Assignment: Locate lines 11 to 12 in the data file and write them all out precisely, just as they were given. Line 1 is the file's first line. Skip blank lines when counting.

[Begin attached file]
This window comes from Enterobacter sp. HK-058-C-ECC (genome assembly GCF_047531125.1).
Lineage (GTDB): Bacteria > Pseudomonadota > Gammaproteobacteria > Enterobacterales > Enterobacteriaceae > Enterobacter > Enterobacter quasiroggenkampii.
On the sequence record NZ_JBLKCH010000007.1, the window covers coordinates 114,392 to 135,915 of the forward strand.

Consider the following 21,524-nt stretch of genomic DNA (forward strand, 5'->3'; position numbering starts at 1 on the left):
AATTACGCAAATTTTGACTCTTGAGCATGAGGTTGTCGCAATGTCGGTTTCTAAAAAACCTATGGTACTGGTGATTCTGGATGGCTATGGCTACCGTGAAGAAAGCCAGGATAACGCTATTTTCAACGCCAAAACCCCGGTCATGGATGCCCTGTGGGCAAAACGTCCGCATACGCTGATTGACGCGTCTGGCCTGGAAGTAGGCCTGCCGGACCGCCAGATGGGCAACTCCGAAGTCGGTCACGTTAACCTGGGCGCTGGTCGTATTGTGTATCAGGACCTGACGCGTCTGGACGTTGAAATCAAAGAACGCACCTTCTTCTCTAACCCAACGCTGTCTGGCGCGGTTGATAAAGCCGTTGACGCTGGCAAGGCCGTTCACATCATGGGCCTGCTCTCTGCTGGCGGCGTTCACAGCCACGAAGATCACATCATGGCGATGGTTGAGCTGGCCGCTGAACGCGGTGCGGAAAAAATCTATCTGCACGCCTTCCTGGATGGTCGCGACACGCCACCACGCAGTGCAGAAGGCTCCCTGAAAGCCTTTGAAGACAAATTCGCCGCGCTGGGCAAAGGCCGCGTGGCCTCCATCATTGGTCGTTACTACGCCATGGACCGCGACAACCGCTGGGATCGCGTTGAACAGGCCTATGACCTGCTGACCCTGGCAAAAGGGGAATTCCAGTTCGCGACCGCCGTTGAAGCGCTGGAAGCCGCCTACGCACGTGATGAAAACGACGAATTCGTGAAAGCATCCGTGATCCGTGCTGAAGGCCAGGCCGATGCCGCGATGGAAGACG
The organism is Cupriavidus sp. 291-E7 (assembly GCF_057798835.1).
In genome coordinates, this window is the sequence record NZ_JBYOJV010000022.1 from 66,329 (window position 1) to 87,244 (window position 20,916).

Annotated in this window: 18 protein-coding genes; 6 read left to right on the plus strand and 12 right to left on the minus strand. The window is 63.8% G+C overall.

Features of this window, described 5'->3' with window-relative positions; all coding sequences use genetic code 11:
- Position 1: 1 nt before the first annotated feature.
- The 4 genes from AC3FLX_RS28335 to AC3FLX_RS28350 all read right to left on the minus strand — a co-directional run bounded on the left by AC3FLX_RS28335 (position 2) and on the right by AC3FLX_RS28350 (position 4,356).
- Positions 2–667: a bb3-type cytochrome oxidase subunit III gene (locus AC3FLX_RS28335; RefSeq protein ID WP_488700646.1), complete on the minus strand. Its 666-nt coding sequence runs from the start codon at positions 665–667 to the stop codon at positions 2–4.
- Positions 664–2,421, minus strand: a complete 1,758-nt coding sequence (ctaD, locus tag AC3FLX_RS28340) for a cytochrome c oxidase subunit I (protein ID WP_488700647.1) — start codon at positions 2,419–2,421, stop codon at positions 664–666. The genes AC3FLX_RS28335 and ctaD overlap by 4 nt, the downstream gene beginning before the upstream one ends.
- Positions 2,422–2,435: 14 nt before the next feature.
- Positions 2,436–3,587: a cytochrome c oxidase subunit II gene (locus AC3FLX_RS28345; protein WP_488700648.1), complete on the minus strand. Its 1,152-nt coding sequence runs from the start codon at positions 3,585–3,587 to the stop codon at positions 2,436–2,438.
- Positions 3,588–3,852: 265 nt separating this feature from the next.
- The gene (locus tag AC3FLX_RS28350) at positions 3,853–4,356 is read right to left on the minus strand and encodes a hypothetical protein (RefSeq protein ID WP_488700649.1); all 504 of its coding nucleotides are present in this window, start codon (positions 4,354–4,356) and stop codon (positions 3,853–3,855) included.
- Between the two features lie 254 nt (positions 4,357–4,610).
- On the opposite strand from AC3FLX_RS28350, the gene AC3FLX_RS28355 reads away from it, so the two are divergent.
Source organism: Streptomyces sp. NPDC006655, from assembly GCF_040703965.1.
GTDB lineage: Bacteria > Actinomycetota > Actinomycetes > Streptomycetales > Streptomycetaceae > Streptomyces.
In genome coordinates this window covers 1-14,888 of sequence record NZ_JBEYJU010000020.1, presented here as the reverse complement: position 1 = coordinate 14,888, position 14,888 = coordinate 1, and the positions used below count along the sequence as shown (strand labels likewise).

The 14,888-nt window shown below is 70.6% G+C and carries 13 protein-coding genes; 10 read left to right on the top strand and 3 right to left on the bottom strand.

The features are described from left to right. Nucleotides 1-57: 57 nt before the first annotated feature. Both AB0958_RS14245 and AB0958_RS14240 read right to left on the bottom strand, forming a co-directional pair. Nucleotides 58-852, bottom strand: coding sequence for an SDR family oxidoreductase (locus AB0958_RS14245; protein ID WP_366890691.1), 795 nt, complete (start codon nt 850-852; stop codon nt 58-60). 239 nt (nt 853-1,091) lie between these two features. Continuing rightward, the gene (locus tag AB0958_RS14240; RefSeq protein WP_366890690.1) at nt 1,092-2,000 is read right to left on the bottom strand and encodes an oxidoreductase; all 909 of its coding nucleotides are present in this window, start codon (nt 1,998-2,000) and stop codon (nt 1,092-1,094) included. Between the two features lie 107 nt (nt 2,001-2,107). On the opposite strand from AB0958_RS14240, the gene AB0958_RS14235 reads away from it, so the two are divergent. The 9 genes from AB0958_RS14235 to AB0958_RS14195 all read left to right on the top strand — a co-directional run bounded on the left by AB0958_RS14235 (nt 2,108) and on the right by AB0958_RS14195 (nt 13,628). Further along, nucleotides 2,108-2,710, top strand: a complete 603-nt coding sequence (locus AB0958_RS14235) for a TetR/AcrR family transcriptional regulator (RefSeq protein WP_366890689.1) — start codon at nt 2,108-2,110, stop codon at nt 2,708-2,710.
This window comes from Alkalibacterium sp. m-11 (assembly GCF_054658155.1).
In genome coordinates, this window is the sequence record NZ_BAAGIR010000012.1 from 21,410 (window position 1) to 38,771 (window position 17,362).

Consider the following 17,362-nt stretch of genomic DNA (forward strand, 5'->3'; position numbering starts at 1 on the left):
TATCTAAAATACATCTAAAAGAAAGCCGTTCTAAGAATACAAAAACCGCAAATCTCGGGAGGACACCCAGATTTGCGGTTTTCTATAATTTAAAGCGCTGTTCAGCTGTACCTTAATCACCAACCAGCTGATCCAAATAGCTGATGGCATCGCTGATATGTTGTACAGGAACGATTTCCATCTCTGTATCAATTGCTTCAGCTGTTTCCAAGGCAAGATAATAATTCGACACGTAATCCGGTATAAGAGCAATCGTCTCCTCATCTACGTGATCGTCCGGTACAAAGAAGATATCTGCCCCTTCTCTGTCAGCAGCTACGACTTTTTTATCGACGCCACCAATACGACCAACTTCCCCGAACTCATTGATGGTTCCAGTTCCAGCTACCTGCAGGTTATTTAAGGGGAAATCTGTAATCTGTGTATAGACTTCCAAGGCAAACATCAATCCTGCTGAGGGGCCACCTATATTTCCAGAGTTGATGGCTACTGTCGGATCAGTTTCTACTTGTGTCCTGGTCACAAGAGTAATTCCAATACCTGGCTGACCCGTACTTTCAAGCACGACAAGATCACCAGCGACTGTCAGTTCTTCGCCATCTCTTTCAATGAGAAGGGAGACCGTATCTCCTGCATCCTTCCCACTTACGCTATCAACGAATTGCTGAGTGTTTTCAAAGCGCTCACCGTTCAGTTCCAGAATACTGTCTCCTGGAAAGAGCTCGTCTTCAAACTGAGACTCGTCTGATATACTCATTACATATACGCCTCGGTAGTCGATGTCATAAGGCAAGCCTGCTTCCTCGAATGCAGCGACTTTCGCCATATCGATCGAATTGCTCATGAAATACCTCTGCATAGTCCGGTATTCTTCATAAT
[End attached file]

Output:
- The 4 genes from AC3FLX_RS28335 to AC3FLX_RS28350 all read right to left on the minus strand — a co-directional run bounded on the left by AC3FLX_RS28335 (position 2) and on the right by AC3FLX_RS28350 (position 4,356).
- Positions 2–667: a bb3-type cytochrome oxidase subunit III gene (locus AC3FLX_RS28335; RefSeq protein ID WP_488700646.1), complete on the minus strand. Its 666-nt coding sequence runs from the start codon at positions 665–667 to the stop codon at positions 2–4.